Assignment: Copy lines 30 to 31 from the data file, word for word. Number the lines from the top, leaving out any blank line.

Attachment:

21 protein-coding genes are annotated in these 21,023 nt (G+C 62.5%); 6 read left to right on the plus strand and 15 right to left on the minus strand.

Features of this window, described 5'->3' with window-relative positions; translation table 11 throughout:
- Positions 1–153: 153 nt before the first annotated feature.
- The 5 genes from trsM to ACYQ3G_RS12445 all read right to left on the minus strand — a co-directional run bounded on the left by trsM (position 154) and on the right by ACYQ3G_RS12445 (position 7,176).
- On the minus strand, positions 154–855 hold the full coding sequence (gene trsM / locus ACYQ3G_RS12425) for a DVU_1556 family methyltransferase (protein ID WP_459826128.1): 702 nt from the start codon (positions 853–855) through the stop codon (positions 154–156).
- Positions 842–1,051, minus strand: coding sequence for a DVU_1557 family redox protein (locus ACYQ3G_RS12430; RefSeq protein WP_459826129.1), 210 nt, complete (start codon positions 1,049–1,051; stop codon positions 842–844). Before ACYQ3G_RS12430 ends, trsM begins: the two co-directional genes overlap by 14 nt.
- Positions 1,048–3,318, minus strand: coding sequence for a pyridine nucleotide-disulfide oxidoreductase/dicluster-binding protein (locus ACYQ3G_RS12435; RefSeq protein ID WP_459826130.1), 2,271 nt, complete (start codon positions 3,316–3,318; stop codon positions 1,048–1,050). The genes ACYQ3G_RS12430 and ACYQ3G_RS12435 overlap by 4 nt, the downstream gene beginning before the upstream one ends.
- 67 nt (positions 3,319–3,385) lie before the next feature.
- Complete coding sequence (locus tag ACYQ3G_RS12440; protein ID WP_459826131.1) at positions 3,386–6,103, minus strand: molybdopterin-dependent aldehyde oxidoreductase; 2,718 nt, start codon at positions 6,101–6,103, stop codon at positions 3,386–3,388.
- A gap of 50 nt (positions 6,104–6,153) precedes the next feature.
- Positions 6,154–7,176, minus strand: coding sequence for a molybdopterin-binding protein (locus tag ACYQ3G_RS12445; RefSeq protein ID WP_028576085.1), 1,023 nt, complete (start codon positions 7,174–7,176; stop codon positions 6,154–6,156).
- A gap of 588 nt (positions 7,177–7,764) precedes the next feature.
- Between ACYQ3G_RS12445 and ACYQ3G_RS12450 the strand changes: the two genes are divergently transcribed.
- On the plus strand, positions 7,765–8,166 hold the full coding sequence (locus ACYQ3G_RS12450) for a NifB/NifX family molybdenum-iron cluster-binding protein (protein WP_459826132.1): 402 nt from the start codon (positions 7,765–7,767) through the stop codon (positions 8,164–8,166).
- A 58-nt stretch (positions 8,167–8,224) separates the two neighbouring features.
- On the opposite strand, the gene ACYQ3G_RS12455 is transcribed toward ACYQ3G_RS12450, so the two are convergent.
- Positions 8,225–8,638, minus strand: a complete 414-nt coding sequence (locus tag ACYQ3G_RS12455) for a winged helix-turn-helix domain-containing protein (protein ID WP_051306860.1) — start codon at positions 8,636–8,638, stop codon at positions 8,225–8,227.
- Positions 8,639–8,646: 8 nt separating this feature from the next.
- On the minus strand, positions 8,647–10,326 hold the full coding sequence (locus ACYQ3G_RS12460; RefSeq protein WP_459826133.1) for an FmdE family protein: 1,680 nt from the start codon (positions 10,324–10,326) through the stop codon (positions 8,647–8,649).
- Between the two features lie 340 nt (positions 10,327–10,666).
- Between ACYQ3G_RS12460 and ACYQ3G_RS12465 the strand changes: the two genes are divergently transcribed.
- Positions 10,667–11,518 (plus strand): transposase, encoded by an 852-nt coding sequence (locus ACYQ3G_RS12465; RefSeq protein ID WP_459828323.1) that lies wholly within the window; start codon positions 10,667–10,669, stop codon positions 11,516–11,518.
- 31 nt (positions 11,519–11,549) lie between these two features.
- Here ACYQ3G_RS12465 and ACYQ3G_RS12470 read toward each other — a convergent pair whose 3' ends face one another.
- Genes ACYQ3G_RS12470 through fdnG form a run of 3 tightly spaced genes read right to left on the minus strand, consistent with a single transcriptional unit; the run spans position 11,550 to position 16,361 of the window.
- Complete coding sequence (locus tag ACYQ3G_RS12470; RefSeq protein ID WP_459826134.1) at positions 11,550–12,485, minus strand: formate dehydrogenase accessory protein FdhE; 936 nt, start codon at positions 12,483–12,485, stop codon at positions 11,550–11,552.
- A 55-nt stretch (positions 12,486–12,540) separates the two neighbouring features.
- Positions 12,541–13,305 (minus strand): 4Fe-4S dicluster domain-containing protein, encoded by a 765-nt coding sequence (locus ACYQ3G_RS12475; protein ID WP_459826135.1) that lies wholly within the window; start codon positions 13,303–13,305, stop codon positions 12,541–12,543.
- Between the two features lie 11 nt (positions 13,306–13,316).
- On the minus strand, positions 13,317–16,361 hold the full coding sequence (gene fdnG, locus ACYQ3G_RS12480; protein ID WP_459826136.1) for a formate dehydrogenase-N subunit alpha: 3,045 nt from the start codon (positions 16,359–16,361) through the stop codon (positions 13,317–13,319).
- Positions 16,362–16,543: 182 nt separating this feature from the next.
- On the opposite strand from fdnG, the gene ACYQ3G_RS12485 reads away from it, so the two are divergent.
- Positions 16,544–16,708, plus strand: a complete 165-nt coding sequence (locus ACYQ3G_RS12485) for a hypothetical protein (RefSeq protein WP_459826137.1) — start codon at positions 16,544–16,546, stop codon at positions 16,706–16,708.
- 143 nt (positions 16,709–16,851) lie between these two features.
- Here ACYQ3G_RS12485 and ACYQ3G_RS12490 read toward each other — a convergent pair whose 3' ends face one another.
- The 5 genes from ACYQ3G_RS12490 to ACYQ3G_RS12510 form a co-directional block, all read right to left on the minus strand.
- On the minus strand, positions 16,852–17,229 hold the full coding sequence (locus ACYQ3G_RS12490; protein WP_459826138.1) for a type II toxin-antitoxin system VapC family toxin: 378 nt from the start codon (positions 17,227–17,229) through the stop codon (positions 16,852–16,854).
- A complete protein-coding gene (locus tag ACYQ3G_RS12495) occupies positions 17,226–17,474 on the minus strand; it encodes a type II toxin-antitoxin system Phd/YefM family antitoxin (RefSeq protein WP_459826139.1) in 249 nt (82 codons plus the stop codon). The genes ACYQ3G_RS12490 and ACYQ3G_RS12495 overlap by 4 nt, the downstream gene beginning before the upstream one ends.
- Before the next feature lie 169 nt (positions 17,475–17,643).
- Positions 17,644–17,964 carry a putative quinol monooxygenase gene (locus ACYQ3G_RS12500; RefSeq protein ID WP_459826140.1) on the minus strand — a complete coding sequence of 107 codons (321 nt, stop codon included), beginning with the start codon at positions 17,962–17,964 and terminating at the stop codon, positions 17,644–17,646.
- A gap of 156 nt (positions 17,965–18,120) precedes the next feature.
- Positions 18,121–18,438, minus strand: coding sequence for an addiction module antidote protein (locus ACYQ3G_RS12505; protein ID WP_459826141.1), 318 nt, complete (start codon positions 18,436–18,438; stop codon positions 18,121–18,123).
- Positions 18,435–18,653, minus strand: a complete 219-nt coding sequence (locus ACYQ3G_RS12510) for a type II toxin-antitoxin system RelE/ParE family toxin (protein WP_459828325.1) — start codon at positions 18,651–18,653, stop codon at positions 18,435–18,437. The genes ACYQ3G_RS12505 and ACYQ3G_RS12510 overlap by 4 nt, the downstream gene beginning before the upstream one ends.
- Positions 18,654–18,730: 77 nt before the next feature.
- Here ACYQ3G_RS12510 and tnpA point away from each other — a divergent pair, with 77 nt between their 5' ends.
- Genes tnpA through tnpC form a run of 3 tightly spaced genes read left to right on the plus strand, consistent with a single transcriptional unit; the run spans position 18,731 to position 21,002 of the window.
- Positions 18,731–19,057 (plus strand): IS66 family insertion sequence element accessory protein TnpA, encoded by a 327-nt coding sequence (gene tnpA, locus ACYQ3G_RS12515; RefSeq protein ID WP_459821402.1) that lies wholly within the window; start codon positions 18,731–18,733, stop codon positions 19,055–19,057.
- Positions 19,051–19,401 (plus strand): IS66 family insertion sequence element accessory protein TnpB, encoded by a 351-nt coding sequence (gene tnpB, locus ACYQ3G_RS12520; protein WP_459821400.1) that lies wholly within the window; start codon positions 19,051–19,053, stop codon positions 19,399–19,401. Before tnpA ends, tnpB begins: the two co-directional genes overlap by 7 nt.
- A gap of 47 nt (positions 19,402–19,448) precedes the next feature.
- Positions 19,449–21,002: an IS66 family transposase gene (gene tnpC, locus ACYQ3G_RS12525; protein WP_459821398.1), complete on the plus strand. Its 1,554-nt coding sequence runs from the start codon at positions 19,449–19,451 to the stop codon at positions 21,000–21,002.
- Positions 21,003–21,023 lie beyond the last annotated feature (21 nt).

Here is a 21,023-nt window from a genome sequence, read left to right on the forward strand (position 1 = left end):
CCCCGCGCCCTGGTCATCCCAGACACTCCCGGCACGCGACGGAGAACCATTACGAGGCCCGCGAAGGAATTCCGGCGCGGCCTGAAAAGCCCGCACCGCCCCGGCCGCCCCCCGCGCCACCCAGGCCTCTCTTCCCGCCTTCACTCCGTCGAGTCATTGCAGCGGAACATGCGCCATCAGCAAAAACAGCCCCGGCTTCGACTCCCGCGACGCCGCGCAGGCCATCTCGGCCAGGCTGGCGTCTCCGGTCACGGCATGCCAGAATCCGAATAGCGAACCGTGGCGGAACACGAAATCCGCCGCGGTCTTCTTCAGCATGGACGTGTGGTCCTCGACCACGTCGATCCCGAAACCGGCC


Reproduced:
- On the minus strand, positions 13,317–16,361 hold the full coding sequence (gene fdnG, locus ACYQ3G_RS12480; protein ID WP_459826136.1) for a formate dehydrogenase-N subunit alpha: 3,045 nt from the start codon (positions 16,359–16,361) through the stop codon (positions 13,317–13,319).
- Positions 16,362–16,543: 182 nt separating this feature from the next.